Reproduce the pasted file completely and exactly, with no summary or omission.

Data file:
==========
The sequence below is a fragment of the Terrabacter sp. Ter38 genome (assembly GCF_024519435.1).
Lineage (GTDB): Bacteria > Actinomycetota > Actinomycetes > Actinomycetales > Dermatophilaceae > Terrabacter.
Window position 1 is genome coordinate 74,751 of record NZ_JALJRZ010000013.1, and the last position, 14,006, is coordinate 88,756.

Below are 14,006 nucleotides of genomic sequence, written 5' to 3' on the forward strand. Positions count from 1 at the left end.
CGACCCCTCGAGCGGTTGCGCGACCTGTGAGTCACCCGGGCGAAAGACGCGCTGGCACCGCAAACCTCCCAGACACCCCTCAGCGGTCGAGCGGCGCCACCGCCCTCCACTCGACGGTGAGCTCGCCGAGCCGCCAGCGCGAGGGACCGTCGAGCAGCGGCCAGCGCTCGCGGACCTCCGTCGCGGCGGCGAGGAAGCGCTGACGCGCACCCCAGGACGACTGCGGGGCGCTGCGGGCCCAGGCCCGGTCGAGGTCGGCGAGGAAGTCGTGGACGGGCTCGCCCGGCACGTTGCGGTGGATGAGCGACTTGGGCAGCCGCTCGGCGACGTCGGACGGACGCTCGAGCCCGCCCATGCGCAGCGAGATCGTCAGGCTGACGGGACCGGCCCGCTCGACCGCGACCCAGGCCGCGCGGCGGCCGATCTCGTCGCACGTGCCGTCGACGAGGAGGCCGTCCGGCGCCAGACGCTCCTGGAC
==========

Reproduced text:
The sequence below is a fragment of the Terrabacter sp. Ter38 genome (assembly GCF_024519435.1).
Lineage (GTDB): Bacteria > Actinomycetota > Actinomycetes > Actinomycetales > Dermatophilaceae > Terrabacter.
Window position 1 is genome coordinate 74,751 of record NZ_JALJRZ010000013.1, and the last position, 14,006, is coordinate 88,756.

Below are 14,006 nucleotides of genomic sequence, written 5' to 3' on the forward strand. Positions count from 1 at the left end.
CGACCCCTCGAGCGGTTGCGCGACCTGTGAGTCACCCGGGCGAAAGACGCGCTGGCACCGCAAACCTCCCAGACACCCCTCAGCGGTCGAGCGGCGCCACCGCCCTCCACTCGACGGTGAGCTCGCCGAGCCGCCAGCGCGAGGGACCGTCGAGCAGCGGCCAGCGCTCGCGGACCTCCGTCGCGGCGGCGAGGAAGCGCTGACGCGCACCCCAGGACGACTGCGGGGCGCTGCGGGCCCAGGCCCGGTCGAGGTCGGCGAGGAAGTCGTGGACGGGCTCGCCCGGCACGTTGCGGTGGATGAGCGACTTGGGCAGCCGCTCGGCGACGTCGGACGGACGCTCGAGCCCGCCCATGCGCAGCGAGATCGTCAGGCTGACGGGACCGGCCCGCTCGACCGCGACCCAGGCCGCGCGGCGGCCGATCTCGTCGCACGTGCCGTCGACGAGGAGGCCGTCCGGCGCCAGACGCTCCTGGAC